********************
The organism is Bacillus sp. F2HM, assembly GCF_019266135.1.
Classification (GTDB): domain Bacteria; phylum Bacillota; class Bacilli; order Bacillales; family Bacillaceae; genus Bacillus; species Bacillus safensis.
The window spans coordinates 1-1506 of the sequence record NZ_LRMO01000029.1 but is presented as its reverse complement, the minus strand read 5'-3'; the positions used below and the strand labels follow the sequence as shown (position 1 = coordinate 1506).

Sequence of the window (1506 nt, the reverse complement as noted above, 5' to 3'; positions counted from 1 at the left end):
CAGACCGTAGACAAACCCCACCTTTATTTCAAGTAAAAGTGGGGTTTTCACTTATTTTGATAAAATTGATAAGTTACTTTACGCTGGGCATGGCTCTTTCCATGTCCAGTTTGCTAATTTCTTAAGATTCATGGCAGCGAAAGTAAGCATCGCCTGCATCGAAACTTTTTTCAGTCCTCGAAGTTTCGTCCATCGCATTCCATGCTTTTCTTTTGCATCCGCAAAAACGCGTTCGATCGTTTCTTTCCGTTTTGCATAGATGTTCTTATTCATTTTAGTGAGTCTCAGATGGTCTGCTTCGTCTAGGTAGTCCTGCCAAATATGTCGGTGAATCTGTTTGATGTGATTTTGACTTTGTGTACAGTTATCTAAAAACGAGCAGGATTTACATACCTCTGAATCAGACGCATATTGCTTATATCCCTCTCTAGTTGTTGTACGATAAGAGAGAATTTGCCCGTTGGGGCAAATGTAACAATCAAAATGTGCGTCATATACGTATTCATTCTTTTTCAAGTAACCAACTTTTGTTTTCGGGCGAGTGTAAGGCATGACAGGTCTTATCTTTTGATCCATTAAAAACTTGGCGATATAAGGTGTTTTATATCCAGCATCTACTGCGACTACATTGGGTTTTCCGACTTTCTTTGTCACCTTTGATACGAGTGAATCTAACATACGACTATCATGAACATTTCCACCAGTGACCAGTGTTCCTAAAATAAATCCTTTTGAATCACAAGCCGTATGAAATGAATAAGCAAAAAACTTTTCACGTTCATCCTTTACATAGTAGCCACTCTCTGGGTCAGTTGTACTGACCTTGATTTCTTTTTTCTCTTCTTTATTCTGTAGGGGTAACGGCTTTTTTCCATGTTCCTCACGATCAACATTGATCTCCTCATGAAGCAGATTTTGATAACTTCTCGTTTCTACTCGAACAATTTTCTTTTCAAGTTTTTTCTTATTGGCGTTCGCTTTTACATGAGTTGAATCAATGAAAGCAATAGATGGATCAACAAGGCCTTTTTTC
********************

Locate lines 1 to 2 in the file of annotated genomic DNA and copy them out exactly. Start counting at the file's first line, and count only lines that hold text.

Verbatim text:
The organism is Bacillus sp. F2HM, assembly GCF_019266135.1.
Classification (GTDB): domain Bacteria; phylum Bacillota; class Bacilli; order Bacillales; family Bacillaceae; genus Bacillus; species Bacillus safensis.